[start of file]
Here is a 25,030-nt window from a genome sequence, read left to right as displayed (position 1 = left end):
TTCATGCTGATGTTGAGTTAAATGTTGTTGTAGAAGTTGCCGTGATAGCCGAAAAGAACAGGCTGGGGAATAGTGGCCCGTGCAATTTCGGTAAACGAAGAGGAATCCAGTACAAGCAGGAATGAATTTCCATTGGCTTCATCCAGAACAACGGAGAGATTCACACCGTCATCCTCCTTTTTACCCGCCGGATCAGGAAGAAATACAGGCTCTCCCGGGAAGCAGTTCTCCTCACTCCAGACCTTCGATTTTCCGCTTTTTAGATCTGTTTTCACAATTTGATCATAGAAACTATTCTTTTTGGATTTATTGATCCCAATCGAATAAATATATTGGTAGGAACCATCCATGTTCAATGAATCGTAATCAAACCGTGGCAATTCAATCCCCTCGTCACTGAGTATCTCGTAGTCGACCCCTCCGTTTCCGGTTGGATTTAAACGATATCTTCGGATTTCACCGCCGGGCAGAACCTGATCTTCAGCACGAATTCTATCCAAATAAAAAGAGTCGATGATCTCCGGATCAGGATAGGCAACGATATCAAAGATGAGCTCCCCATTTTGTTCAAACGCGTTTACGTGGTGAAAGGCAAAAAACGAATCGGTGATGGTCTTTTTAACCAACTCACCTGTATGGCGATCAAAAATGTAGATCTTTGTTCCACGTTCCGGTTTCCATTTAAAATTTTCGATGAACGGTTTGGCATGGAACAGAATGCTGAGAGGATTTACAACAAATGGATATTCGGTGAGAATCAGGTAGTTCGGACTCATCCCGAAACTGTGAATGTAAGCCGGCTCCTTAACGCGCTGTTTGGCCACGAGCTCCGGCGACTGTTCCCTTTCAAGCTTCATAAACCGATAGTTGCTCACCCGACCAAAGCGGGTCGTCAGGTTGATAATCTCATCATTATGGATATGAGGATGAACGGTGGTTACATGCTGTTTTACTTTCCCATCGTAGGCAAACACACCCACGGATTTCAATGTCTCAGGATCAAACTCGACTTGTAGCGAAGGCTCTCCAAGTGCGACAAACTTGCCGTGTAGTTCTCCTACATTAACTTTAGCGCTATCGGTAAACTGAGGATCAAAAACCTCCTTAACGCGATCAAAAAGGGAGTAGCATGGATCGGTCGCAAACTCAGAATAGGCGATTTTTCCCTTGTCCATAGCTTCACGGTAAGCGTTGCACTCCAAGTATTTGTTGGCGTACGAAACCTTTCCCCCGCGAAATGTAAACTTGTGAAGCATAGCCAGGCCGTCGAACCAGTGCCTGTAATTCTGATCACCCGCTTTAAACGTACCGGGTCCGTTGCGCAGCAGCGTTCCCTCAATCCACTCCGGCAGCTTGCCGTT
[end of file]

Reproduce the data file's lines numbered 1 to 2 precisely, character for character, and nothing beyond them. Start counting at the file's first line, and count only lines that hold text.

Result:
Here is a 25,030-nt window from a genome sequence, read left to right as displayed (position 1 = left end):
TTCATGCTGATGTTGAGTTAAATGTTGTTGTAGAAGTTGCCGTGATAGCCGAAAAGAACAGGCTGGGGAATAGTGGCCCGTGCAATTTCGGTAAACGAAGAGGAATCCAGTACAAGCAGGAATGAATTTCCATTGGCTTCATCCAGAACAACGGAGAGATTCACACCGTCATCCTCCTTTTTACCCGCCGGATCAGGAAGAAATACAGGCTCTCCCGGGAAGCAGTTCTCCTCACTCCAGACCTTCGATTTTCCGCTTTTTAGATCTGTTTTCACAATTTGATCATAGAAACTATTCTTTTTGGATTTATTGATCCCAATCGAATAAATATATTGGTAGGAACCATCCATGTTCAATGAATCGTAATCAAACCGTGGCAATTCAATCCCCTCGTCACTGAGTATCTCGTAGTCGACCCCTCCGTTTCCGGTTGGATTTAAACGATATCTTCGGATTTCACCGCCGGGCAGAACCTGATCTTCAGCACGAATTCTATCCAAATAAAAAGAGTCGATGATCTCCGGATCAGGATAGGCAACGATATCAAAGATGAGCTCCCCATTTTGTTCAAACGCGTTTACGTGGTGAAAGGCAAAAAACGAATCGGTGATGGTCTTTTTAACCAACTCACCTGTATGGCGATCAAAAATGTAGATCTTTGTTCCACGTTCCGGTTTCCATTTAAAATTTTCGATGAACGGTTTGGCATGGAACAGAATGCTGAGAGGATTTACAACAAATGGATATTCGGTGAGAATCAGGTAGTTCGGACTCATCCCGAAACTGTGAATGTAAGCCGGCTCCTTAACGCGCTGTTTGGCCACGAGCTCCGGCGACTGTTCCCTTTCAAGCTTCATAAACCGATAGTTGCTCACCCGACCAAAGCGGGTCGTCAGGTTGATAATCTCATCATTATGGATATGAGGATGAACGGTGGTTACATGCTGTTTTACTTTCCCATCGTAGGCAAACACACCCACGGATTTCAATGTCTCAGGATCAAACTCGACTTGTAGCGAAGGCTCTCCAAGTGCGACAAACTTGCCGTGTAGTTCTCCTACATTAACTTTAGCGCTATCGGTAAACTGAGGATCAAAAACCTCCTTAACGCGATCAAAAAGGGAGTAGCATGGATCGGTCGCAAACTCAGAATAGGCGATTTTTCCCTTGTCCATAGCTTCACGGTAAGCGTTGCACTCCAAGTATTTGTTGGCGTACGAAACCTTTCCCCCGCGAAATGTAAACTTGTGAAGCATAGCCAGGCCGTCGAACCAGTGCCTGTAATTCTGATCACCCGCTTTAAACGTACCGGGTCCGTTGCGCAGCAGCGTTCCCTCAATCCACTCCGGCAGCTTGCCGTT